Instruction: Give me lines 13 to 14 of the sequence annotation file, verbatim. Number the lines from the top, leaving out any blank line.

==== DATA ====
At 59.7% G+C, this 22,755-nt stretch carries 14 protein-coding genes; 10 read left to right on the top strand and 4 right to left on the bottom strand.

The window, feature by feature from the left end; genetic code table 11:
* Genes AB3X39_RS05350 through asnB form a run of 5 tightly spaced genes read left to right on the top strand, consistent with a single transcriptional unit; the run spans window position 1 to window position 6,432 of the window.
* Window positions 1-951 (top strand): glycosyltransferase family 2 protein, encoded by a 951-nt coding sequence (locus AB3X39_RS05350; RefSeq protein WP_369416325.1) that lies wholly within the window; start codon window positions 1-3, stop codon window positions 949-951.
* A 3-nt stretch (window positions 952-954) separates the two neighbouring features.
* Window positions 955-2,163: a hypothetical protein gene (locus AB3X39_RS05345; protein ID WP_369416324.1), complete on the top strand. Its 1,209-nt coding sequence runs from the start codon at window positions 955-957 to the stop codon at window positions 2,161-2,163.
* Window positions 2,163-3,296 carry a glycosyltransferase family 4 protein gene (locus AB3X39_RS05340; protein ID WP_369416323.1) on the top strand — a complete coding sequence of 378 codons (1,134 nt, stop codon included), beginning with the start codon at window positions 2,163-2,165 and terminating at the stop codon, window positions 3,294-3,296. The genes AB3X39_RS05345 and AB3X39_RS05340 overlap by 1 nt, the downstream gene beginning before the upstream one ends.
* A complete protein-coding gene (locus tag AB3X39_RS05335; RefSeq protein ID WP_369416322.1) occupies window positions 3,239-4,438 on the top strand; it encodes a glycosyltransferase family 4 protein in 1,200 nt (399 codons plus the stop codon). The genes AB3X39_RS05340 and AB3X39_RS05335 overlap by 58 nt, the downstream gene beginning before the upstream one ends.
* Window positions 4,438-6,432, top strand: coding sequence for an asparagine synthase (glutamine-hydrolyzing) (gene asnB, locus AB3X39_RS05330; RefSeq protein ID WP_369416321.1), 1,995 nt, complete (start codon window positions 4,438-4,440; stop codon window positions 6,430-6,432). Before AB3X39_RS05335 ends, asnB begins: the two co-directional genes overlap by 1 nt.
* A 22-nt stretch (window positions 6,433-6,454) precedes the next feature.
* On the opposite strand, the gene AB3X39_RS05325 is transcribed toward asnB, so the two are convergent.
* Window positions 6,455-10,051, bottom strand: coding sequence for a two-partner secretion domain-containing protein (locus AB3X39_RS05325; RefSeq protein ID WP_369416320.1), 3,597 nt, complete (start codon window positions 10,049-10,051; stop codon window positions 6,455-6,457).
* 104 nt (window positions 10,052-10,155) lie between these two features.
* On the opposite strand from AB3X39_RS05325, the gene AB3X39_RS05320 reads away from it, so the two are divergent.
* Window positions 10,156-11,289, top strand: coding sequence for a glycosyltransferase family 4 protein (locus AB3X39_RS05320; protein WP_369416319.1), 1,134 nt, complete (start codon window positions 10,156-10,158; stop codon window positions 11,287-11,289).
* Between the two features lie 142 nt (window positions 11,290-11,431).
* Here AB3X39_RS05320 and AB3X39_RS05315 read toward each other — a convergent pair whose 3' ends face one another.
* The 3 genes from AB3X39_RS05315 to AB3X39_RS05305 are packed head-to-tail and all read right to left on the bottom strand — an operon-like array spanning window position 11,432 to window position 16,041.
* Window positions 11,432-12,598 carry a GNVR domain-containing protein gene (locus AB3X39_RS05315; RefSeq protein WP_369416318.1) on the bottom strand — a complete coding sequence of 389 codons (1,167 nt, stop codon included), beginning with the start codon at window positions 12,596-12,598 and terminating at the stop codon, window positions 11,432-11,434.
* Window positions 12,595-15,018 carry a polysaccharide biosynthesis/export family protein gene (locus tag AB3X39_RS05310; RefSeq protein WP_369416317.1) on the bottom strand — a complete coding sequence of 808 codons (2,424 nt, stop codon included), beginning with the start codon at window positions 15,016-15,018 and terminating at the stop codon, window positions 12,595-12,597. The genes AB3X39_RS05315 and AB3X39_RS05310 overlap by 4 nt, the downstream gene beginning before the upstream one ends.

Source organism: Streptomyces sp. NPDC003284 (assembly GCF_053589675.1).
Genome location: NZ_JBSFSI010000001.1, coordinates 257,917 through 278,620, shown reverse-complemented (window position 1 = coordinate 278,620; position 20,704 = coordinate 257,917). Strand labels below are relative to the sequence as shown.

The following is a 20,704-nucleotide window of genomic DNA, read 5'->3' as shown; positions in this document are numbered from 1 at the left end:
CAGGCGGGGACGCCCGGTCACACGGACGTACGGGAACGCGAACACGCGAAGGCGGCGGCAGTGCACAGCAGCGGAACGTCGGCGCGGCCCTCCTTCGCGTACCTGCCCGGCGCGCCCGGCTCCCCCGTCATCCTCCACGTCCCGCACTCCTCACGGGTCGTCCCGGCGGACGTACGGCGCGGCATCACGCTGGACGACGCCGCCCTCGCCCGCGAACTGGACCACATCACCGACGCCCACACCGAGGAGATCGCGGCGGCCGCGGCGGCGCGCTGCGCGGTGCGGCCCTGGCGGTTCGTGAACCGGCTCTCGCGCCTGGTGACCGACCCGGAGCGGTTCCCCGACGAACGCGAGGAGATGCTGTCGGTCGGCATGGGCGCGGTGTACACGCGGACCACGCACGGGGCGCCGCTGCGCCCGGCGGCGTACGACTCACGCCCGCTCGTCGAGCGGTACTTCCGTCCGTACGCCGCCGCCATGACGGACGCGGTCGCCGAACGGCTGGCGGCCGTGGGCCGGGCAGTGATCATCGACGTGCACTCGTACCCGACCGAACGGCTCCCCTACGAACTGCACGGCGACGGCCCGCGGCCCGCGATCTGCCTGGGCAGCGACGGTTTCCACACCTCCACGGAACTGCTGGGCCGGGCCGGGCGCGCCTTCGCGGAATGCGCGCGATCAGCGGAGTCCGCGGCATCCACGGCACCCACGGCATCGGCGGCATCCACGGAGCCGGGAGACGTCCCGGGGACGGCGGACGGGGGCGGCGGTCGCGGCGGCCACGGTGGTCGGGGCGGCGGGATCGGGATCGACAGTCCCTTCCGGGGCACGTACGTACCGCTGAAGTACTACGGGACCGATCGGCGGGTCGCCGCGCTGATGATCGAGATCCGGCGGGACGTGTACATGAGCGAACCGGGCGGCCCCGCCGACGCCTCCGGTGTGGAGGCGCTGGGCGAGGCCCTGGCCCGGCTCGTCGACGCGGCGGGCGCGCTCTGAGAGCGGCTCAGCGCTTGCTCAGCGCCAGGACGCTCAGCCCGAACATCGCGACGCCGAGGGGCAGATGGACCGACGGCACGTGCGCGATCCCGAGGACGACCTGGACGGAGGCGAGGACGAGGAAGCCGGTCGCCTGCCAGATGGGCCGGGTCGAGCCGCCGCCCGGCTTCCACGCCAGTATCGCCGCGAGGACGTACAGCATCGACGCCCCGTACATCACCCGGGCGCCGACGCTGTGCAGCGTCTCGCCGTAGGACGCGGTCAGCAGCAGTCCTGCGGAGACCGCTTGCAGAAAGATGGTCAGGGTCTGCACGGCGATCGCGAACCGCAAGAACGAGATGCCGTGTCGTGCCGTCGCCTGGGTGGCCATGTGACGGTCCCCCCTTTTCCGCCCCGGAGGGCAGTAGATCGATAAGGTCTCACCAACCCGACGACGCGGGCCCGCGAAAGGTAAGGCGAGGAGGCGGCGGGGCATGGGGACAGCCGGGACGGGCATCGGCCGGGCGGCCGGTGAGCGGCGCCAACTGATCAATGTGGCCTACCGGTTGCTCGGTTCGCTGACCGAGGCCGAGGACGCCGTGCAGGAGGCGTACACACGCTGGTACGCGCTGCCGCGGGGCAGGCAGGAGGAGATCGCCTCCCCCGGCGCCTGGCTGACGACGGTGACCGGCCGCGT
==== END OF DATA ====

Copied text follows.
* 104 nt (window positions 10,052-10,155) lie between these two features.
* On the opposite strand from AB3X39_RS05325, the gene AB3X39_RS05320 reads away from it, so the two are divergent.